Even with all of these luxuries, the A7 still offers a wagon-storage feel to it as well. Under the rear hatch, which doesn't really look like a hatch, is 24.5 cubic feet of storage space, which is more than enough to put a foursome's golf bags back there and still have room for more.
It's easy to load and easy to use, as a push of a button will open the liftgate.
And still, it just looks beautiful. The long lines and low roof help give the A7 a coupe-like profile. The way the roof breaks and bends toward the rear of the car hides its rear hatch. Time and time again, people seemed shocked when the back opened up.
There's even a rear spoiler on the back that will automatically lift up when the car hits 80 mph. Americans will have to use the manual button to lift the spoiler, as there are few places to legally do that on U.S. roads.
There are also some of the cues many come to expect with an Audi. The big grille and LED along the headlights. Audi advances this by using LEDs for both the low beam and high beams, as well as turn signals.
There's also an adaptive lighting system that will adjust the amount of light used depending on the lighting conditions and what the car is doing, such as driving in the city or country.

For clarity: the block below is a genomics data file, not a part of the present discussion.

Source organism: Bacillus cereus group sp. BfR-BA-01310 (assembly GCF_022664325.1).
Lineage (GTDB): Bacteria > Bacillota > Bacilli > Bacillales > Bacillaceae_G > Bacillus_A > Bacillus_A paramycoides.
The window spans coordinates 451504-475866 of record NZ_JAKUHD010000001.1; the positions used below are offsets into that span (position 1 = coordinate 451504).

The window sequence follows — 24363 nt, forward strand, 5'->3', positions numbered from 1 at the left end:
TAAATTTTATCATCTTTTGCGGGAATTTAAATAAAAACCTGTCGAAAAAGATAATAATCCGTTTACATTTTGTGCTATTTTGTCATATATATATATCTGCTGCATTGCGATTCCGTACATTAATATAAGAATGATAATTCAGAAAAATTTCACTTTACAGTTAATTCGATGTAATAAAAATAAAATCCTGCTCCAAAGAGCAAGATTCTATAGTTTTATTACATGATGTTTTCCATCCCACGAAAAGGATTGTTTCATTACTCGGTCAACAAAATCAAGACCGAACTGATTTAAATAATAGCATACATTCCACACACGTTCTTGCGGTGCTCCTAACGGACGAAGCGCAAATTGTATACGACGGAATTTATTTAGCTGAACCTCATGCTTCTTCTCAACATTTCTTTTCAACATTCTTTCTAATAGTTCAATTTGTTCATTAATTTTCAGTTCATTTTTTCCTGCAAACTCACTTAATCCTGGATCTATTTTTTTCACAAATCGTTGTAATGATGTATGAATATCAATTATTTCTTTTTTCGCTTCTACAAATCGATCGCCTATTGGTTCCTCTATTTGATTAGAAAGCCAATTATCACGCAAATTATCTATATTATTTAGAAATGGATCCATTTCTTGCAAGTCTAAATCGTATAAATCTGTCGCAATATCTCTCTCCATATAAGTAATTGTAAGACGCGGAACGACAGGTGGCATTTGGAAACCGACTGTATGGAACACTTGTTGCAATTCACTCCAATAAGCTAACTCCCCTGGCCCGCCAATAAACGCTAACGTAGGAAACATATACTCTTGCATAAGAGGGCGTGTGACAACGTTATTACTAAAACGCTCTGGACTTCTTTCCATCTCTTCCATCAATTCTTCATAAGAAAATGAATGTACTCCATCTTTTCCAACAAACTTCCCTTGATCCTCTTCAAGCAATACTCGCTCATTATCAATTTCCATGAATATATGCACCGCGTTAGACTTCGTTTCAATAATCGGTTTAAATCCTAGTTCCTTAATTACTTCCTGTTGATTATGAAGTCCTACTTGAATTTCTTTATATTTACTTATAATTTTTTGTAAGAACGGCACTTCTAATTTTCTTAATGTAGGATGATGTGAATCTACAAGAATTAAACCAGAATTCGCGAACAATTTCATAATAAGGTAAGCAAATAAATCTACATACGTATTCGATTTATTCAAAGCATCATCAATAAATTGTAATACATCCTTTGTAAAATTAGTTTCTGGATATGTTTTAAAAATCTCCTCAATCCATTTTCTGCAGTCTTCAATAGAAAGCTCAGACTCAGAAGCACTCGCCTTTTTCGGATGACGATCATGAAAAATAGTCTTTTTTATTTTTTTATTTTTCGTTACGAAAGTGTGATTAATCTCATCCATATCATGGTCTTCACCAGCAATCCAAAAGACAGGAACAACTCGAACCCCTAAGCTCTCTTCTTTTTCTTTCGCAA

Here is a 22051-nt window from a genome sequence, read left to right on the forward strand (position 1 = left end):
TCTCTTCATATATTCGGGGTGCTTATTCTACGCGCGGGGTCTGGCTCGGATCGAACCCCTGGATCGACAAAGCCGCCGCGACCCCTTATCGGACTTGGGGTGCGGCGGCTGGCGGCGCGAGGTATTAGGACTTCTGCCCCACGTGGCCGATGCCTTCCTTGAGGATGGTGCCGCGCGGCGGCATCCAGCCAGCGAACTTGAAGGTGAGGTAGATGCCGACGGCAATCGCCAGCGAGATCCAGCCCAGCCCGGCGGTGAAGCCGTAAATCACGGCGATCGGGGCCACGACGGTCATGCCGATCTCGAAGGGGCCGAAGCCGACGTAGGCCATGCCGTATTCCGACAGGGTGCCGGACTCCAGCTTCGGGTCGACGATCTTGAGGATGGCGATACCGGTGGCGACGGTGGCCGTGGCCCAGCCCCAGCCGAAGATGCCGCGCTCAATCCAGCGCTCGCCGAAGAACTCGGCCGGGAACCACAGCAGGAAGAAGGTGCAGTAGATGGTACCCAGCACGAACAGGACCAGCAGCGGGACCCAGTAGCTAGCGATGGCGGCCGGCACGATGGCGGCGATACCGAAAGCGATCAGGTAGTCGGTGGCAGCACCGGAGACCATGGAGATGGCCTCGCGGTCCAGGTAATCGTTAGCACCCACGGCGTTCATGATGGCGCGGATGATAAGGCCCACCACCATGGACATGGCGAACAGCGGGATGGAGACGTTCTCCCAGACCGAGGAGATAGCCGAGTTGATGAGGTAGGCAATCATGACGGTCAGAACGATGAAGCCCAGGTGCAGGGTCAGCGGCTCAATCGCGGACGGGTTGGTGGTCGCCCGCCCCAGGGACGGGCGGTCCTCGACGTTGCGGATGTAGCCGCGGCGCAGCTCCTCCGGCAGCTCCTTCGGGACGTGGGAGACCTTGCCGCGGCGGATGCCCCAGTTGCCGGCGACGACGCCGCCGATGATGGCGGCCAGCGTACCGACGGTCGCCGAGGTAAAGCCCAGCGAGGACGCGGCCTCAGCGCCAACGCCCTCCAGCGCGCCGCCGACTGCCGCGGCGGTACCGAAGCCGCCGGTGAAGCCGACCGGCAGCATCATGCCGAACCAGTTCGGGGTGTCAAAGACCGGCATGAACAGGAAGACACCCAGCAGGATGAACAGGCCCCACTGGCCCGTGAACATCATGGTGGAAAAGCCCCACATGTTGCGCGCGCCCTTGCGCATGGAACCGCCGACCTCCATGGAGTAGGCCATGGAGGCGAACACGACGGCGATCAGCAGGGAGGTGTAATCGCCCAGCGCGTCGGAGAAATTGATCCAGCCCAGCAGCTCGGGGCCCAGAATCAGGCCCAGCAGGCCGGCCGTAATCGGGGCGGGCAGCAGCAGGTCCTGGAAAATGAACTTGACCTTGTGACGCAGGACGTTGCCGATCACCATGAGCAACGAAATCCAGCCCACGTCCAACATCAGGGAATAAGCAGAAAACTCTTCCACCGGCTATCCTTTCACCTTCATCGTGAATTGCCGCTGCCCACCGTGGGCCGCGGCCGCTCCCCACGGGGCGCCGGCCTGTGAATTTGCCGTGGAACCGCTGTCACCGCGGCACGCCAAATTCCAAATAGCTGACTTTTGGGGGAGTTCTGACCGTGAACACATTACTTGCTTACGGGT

It anticipates your next move in ways we learn to love.
If not loveable, the A7 is certainly respectable in every way. It soothes an itch we didn't even know we had.
In every way, the A7 is Doubleplusgood.
firstname.lastname@example.org (313) 223-3217
Overall: *** 1/2
Exterior: Excellent. Long lines and low body make this car look sleek and sexy.
Interior: Excellent. Luxury amenities throughout. This car feels mature and well-appointed.
Performance: Powerful engine and great handling make the A7 feel much smaller on the road.
Pros: Lots of room and fun to drive.
Cons: High price, average mileage numbers.
**** Excellent *** Good ** Fair * Poor
Cars.com Expert Reviews
|David Thomas||Cars.com National||May 20, 2011|
|Cars.com Staff||Cars.com National||April 28, 2011|
|Kristin Varela||Mother Proof||June 30, 2011|
|Scott Burgess||The Detroit Newspapers||June 16, 2011|
|Warren Brown||washingtonpost.com||June 3, 2011|
|Anita And Paul Lienert||washingtonpost.com||June 3, 2011|
|Clifford Atiyeh||Boston.com||May 23, 2011|